By Jared Newman | Thursday, February 25, 2010 at 5:29 pm
The DSi XL, a chunkier, larger-screened version of Nintendo’s wildly popular gaming device, goes on sale in the United States on March 28 for $190. The “100 Classic Books” collection, which includes classic public domain works from William Shakespeare, Mark Twain and others, will be available in June, Bloomberg reports.
Sound familiar? That’s because Nintendo already released the books-on-a-cartridge to the United Kingdom in December 2008. I’m not sure why it took so long for the collection to come stateside, but reading the books on the DSi XL, with its 4.2-inch screens, sounds more pleasurable compared to the original DS and DSi, which had 3-inch and 3.25-inch screens respectively. And despite the growing competition among e-readers, Nintendo’s device could be the most book-like, with two displays that you can hold up side-by-side.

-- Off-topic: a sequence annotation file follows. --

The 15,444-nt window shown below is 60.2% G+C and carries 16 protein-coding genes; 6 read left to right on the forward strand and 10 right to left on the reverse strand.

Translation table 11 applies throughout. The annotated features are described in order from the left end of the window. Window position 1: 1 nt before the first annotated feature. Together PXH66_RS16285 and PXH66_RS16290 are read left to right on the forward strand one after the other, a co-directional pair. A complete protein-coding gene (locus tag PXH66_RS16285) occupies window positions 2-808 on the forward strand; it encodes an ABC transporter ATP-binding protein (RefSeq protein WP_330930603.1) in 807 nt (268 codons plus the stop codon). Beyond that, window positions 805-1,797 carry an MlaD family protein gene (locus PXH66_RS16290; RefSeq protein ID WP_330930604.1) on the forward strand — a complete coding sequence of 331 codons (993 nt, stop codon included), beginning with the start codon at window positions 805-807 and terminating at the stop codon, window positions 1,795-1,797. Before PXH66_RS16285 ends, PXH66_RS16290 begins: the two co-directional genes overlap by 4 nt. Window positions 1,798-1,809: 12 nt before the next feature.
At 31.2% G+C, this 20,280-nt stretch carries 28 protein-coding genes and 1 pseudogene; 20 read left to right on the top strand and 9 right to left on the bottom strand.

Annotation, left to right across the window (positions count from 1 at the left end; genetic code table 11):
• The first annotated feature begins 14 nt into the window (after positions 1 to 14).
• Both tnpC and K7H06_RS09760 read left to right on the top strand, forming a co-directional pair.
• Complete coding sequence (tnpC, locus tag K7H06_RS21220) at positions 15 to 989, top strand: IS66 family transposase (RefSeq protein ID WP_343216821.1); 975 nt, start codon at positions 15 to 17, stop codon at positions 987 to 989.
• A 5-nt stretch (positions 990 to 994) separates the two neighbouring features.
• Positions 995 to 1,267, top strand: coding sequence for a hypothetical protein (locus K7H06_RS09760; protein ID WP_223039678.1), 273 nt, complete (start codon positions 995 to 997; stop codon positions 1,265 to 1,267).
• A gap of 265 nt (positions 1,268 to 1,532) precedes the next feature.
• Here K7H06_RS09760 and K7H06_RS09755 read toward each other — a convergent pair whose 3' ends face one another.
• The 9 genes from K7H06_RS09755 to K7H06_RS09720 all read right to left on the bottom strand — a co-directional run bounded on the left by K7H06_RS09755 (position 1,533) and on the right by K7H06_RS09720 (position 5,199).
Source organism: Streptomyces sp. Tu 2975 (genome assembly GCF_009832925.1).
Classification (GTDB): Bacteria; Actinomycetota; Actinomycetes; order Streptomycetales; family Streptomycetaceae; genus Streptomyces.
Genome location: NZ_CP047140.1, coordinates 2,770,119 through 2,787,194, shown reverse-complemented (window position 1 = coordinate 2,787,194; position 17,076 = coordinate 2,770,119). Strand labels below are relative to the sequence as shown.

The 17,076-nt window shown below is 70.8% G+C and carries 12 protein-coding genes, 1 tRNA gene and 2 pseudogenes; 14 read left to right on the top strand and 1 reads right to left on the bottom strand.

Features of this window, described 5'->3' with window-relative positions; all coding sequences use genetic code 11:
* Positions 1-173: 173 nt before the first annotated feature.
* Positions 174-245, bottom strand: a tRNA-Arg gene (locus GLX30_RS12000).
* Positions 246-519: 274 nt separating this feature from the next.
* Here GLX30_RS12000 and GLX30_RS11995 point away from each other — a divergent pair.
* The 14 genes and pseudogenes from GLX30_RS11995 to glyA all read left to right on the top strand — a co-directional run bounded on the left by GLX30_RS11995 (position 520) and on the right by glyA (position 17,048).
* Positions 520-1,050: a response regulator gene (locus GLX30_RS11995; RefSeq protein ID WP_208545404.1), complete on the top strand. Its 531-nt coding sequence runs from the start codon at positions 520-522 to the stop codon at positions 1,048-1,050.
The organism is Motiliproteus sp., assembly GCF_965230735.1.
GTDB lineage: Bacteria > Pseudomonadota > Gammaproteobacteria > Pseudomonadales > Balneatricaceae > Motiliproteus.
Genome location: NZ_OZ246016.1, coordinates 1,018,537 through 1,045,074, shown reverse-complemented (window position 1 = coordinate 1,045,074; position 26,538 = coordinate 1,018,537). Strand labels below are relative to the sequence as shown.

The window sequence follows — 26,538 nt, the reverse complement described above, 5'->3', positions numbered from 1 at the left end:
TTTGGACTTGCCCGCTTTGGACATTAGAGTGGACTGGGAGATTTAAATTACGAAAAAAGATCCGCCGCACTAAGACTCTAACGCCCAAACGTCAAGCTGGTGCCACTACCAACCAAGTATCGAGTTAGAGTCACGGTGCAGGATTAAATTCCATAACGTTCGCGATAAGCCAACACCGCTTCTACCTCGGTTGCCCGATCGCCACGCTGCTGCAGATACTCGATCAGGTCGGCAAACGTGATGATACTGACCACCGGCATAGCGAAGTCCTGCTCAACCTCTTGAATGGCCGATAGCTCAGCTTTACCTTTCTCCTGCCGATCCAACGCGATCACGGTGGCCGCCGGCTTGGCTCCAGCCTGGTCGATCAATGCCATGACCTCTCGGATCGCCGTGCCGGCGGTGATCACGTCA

Nintendo’s sales and marketing vice president Cammie Dunaway told Bloomberg that the company’s not trying to get a piece of the e-reader market. Let’s face it, without a cloud book store or the promise of weeks-long battery life, the DSi’s not equipped to do so anyway.
But I do think publishers would be wise to start bundling books onto DSi cartridges. Imagine the entire Harry Potter series on one cartridge — what a great gift that aunts and uncles who clueless about video games can give to their niece or nephew who has a DSi. As Dunaway said, “It’s just one more way to enjoy your device.” It shouldn’t start and end with the public domain.